The drug Iclusig (ponatinib) has been approved by the Food and Drug Administration (FDA) to treat two rare types of leukemia, but regulators are requiring that the drug’s label include a black box warning for potentially serious side effects – blood clots and liver toxicity.
Iclusig, made by Ariad Pharmaceuticals Inc., was approved for treatment-resistant chronic myeloid leukemia and for patients with acute lymphoblastic leukemia with a type of chromosome abnormality.
Experts say that the boxed warnings should not have a harsh effect on the sales of the drug because physicians treating patients with these conditions are familiar with the adverse effects caused by the disease and prior treatment. Prescribing doctors would weigh the potential risks against the potential benefits of the drug.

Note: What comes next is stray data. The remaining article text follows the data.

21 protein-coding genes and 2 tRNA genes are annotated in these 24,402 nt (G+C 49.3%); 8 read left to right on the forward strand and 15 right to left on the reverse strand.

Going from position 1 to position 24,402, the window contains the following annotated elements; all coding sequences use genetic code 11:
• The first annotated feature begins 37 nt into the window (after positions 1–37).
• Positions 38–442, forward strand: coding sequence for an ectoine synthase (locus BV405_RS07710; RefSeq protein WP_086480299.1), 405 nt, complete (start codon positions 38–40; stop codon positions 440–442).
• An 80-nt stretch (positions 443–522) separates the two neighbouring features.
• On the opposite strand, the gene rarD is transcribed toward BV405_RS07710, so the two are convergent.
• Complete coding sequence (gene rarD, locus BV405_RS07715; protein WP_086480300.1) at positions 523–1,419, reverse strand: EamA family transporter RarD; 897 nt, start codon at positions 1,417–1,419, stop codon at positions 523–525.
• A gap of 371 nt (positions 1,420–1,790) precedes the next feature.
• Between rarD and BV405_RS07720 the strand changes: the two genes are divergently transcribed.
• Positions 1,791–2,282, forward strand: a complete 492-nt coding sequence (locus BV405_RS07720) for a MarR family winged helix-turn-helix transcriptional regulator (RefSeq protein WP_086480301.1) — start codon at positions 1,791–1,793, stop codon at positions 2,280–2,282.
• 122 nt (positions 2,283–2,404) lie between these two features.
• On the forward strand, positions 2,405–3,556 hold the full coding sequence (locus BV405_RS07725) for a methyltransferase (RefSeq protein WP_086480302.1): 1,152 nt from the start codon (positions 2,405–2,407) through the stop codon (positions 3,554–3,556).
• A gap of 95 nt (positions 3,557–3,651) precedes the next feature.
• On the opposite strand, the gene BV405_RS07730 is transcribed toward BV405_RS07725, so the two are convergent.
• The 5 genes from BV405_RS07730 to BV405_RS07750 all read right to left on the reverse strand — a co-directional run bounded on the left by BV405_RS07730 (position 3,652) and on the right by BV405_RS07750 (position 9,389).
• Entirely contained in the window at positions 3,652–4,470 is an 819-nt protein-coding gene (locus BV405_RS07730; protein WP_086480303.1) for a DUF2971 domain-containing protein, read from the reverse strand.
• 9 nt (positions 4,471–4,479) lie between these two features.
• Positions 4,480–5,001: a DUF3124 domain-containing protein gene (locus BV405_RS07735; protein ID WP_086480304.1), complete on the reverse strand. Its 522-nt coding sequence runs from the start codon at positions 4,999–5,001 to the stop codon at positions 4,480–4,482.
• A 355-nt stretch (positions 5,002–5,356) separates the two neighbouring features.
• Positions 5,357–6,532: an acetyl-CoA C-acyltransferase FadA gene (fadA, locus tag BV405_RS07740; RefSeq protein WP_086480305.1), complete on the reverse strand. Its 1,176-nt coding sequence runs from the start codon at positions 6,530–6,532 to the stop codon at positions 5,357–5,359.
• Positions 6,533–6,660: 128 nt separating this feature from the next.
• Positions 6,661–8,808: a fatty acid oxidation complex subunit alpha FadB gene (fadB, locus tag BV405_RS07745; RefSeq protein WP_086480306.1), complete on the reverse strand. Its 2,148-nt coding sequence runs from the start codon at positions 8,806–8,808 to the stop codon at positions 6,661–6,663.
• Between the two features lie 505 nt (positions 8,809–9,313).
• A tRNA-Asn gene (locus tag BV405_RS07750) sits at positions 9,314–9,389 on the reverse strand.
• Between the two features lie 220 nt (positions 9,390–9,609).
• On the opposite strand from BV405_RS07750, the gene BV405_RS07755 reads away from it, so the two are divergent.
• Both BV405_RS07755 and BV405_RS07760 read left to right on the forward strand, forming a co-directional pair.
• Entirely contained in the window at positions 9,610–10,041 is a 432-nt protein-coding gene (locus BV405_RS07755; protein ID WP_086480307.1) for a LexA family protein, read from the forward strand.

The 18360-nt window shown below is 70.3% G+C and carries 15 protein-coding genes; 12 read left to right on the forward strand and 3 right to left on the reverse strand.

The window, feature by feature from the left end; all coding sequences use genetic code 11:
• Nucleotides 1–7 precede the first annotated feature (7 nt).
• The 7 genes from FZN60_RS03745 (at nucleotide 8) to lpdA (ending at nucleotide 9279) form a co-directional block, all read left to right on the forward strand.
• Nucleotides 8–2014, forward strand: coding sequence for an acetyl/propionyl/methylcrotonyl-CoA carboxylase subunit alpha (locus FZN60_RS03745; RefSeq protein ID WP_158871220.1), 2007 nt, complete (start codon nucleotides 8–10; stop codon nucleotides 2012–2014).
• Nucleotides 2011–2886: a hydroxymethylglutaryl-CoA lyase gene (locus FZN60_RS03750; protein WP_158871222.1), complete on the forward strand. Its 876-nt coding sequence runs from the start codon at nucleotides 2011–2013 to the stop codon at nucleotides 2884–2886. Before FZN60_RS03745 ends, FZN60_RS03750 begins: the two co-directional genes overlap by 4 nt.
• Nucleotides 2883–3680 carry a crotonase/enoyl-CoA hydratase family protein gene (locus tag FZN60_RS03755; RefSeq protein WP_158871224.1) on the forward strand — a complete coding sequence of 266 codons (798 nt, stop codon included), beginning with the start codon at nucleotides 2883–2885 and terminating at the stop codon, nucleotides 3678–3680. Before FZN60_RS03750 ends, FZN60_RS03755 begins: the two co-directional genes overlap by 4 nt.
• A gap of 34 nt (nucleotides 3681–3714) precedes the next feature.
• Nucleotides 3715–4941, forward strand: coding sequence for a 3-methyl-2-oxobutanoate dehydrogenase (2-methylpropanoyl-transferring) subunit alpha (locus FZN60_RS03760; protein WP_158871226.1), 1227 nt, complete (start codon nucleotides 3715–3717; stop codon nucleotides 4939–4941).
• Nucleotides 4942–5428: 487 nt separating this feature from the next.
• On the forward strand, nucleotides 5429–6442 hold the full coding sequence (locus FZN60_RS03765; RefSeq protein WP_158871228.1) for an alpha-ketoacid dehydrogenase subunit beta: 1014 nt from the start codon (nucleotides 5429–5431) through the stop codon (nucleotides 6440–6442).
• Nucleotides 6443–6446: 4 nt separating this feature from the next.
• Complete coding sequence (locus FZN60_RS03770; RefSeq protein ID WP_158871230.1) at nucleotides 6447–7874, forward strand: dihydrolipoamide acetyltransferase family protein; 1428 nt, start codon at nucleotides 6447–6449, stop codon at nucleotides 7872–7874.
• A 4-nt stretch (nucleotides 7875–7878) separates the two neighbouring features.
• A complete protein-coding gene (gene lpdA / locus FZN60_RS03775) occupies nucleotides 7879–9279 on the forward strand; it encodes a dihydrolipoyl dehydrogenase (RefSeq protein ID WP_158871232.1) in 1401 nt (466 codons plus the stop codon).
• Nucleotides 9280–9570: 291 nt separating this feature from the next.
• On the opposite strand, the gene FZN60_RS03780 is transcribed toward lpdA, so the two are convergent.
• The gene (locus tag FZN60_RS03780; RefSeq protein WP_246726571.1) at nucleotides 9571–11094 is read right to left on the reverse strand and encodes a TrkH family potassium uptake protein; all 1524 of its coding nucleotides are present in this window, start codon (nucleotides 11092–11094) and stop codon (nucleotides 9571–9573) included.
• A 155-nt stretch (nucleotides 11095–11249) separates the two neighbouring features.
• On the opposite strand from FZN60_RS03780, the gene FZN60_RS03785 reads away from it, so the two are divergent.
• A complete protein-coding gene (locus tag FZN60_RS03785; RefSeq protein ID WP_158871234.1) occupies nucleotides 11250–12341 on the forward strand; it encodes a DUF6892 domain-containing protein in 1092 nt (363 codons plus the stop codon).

The FDA had initially planned to deliver a decision on Iclusig in late March, but opted to approve the drug much sooner. The drug is currently being reviewed by European drug regulators and a decision is expected in the third quarter of 2013.
Iclusig is Ariad’s first drug to win approval. It is also being tested as a primary treatment for chronic myeloid leukemia and acute myeloid leukemia. About 5,000 people are diagnosed with chronic myeloid leukemia each year.
Ariad is also conducting studies on the drug as a possible treatment for solid tumors.